Most people use gallery plugins to create image galleries. So, if you just want to create a gallery from images you upload to your site, there’s no difference between these two plugins.
But if you want to create a gallery from other content sources, Envira Gallery is more flexible than Modula.
Modula lets you create unlimited image galleries in the free version. Then, if you upgrade to the premium version, you can also create video galleries.
Those two content sources alone should cover most use cases, but that’s all you get with Modula.
Envira Gallery is a lot more flexible than Modula when it comes to content sources. Like Modula, Envira Gallery gives you images in the free version and videos in the premium version. But then the premium version also goes a lot further…
First off, with the Featured Content add-on, you can create galleries to feature WordPress content by pulling in the content from any WordPress post type. This lets you use a gallery to feature your latest blog posts, WooCommerce products, testimonials, projects, and so on — you can check out a demo here.
Second, Envira Gallery also includes tools to help you to import gallery items from third-party sources. For example, you can import Instagram images to your gallery or sync your gallery with a folder on Dropbox.
If you’re a photographer, you’ll also like that you’re able to sync your gallery with Adobe Lightroom.
Finally, with the Dynamic add-on, Envira Gallery also lets you create galleries on the fly by automatically populating a gallery with the images that are attached to a post.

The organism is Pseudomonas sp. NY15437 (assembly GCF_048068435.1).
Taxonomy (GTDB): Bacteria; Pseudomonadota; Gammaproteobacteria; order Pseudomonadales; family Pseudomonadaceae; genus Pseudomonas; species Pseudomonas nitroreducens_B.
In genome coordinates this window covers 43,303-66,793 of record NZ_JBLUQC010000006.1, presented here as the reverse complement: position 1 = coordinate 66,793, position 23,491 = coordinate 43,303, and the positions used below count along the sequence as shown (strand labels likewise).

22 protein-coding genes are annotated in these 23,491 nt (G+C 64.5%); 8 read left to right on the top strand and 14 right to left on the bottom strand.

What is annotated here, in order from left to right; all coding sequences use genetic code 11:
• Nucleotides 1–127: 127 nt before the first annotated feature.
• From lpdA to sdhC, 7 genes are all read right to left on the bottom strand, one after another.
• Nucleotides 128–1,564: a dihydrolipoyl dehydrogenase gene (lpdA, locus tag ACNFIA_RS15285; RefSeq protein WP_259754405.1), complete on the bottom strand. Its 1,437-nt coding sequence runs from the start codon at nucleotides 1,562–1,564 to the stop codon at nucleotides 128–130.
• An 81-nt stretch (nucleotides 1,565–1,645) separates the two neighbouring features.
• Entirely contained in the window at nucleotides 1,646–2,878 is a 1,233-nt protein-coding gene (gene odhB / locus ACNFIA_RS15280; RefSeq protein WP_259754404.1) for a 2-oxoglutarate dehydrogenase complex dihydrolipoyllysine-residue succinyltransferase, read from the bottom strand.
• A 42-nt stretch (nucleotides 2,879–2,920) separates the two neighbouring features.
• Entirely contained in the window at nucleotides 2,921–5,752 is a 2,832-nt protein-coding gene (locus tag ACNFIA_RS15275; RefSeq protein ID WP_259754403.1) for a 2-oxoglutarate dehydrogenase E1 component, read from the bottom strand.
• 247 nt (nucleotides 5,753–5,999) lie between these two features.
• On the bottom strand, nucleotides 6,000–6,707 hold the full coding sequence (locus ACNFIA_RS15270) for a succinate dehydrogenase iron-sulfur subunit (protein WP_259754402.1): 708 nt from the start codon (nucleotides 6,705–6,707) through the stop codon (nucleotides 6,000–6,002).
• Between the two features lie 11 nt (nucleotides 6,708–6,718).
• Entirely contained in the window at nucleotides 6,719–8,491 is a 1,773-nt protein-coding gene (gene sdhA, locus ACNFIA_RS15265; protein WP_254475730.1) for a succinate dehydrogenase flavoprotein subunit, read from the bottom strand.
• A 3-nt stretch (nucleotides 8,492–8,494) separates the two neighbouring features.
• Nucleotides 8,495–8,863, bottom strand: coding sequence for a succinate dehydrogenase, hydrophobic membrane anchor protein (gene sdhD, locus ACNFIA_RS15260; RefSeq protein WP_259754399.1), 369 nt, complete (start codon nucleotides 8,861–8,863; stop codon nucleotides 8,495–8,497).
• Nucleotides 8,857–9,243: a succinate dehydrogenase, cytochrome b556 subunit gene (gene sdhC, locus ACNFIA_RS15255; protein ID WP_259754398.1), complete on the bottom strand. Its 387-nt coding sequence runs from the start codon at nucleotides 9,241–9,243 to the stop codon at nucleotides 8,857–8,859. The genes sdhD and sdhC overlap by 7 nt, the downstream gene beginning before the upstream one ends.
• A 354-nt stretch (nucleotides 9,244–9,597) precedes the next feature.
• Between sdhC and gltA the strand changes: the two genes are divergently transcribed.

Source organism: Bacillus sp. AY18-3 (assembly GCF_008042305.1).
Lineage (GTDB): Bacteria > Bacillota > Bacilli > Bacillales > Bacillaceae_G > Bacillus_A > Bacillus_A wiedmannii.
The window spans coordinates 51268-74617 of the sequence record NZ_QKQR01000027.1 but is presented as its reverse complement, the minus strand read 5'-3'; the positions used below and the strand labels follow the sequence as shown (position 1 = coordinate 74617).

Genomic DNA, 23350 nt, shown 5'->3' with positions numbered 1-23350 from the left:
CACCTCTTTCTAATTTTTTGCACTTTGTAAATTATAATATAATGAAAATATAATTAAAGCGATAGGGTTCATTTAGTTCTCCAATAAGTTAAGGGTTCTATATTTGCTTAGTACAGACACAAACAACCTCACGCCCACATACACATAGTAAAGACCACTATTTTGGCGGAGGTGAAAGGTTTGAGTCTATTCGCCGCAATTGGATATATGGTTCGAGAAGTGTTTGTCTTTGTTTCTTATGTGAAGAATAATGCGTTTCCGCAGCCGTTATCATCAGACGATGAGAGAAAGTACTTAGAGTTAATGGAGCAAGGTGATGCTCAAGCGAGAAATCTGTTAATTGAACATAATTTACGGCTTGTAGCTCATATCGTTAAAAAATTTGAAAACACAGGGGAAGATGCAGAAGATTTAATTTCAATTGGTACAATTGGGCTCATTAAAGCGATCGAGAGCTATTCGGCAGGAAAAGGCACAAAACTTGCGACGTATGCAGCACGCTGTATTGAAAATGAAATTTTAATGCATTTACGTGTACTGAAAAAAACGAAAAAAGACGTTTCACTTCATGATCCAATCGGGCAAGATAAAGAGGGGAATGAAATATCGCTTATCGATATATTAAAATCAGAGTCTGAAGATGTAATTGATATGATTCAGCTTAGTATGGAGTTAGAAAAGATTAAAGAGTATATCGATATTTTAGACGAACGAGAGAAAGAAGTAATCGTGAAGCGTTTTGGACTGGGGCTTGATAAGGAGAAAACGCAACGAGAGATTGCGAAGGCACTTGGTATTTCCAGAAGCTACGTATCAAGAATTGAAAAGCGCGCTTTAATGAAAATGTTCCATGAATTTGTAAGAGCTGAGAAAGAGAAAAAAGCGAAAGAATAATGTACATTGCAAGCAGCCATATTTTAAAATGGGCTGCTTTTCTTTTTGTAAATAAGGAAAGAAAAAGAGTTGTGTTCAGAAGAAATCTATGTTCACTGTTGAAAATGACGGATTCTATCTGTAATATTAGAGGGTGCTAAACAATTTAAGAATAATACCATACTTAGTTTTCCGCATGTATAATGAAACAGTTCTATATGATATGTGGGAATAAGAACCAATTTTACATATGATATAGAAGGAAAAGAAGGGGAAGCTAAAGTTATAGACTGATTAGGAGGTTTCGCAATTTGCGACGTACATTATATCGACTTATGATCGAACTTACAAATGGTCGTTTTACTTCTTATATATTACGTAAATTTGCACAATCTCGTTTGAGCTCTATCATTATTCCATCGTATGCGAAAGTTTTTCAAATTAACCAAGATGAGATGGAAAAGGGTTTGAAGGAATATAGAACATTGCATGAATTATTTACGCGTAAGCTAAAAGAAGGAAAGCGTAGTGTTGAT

If you’re just creating simple image or video galleries, all of these extra bells and whistles may not matter. However, power users may appreciate the flexibility Envira Gallery offers here.
Modula and Envira Gallery both operate on a freemium model. You can find free versions of both plugins at WordPress.org, as well as premium versions with more features.
For their premium versions, both plugins use an ‘add-on’ model, with different add-ons available to you depending on the plan you choose.
Modula’s premium plans start at $34 and range up to $124 for one year of support and updates. After the first year, you can continue using the plugin, but you’ll need to renew your license if you want to keep getting support and updates.
You can see which features the plans have in the comparison table below:
Envira Gallery Pricing
Envira Gallery’s premium plans initially start at $14 and range up to $49 for the one-year license. Or, you can pay $269 for a lifetime license on unlimited sites.
I can’t fit the full comparison table into the screenshot, but you can view it if you go to the pricing page:
One key thing to understand with Envira Gallery’s non-lifetime pricing is the price in the screenshot above only applies to your first year. If you want to renew your license after the first year to continue receiving support/updates, you’ll need to pay ‘full price’, which is the crossed-out number above the price in the screenshot above.
Performance optimization should be a key factor in every single WordPress plugin you choose to use on your site. With that in mind, this section is focused on whether Modula or Envira Gallery is better-suited to helping you to get a fast-loading WordPress site.
To test this, I set up an identical gallery using each plugin and ran it through Pingdom to see what was happening in terms of the page size and HTTP requests. I used the same theme — GeneratePress — and identical settings for the galleries.